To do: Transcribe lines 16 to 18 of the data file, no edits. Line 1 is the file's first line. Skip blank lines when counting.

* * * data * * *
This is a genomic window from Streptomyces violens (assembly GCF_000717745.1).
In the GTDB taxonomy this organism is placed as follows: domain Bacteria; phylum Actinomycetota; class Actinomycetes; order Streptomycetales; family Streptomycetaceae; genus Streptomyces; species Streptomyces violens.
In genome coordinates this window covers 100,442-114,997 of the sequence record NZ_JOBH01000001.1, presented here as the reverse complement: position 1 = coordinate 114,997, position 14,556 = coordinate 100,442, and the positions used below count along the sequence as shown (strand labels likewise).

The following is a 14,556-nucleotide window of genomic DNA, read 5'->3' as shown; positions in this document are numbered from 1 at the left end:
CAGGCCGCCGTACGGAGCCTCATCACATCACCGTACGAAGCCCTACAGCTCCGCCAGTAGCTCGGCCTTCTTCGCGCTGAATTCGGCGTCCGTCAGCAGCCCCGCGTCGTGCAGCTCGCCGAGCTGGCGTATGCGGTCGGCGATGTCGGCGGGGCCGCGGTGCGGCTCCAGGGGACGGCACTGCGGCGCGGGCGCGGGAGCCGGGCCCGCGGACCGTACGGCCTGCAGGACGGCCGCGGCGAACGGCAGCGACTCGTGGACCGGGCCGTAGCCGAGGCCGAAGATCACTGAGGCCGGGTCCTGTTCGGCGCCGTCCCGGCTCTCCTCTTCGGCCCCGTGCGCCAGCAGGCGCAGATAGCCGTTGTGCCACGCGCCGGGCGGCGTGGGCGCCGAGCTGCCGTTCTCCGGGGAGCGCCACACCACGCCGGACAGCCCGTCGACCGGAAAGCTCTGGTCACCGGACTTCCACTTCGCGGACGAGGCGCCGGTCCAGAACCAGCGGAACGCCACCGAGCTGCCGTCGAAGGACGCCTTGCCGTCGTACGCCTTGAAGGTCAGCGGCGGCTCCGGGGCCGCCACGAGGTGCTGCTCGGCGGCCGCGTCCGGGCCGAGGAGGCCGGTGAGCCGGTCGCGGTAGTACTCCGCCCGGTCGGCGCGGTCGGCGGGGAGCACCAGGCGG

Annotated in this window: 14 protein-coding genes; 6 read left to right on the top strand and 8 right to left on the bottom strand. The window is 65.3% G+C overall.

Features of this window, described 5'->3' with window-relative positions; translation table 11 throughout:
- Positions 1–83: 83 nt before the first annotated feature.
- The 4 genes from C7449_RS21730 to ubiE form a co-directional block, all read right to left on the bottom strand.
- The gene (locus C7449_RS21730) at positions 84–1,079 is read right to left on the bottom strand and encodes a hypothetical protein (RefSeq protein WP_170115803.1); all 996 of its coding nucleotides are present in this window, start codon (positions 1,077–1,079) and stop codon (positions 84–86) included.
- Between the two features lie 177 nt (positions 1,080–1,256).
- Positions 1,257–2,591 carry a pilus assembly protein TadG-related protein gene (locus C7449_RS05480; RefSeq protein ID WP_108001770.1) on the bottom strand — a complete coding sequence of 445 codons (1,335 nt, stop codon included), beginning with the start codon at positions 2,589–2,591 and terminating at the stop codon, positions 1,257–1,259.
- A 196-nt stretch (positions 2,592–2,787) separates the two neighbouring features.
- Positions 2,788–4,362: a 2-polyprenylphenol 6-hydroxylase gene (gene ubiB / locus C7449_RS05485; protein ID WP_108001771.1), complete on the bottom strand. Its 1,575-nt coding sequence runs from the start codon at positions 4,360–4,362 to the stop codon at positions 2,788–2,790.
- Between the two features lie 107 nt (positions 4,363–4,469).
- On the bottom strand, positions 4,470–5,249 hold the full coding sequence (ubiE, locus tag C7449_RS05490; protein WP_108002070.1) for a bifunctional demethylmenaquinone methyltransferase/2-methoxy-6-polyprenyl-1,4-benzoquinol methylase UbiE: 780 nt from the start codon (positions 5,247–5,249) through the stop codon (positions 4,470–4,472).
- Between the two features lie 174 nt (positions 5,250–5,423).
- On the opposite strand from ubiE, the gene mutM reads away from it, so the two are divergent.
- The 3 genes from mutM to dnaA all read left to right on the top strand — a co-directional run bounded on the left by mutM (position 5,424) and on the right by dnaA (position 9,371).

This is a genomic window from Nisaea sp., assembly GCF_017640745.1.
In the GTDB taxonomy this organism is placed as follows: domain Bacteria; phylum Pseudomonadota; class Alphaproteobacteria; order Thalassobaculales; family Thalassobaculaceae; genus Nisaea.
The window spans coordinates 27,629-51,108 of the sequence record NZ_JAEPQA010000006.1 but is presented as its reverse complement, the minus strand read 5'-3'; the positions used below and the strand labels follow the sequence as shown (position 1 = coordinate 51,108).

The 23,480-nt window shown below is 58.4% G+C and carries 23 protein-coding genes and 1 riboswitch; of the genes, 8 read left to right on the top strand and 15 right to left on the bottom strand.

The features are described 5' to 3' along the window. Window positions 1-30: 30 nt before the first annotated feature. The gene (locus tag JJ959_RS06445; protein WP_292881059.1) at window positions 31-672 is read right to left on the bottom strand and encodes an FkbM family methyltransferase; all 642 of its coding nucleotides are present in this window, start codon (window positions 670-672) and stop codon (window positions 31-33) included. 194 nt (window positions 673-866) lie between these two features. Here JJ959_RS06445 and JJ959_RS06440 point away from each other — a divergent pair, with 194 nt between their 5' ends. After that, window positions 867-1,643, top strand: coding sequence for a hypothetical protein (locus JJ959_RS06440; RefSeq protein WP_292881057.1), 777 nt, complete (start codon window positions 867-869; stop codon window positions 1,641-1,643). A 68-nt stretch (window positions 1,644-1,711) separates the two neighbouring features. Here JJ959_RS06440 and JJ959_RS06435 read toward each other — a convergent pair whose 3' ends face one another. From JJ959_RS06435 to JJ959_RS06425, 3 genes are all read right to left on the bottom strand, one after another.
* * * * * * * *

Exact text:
- On the bottom strand, positions 4,470–5,249 hold the full coding sequence (ubiE, locus tag C7449_RS05490; protein WP_108002070.1) for a bifunctional demethylmenaquinone methyltransferase/2-methoxy-6-polyprenyl-1,4-benzoquinol methylase UbiE: 780 nt from the start codon (positions 5,247–5,249) through the stop codon (positions 4,470–4,472).
- Between the two features lie 174 nt (positions 5,250–5,423).
- On the opposite strand from ubiE, the gene mutM reads away from it, so the two are divergent.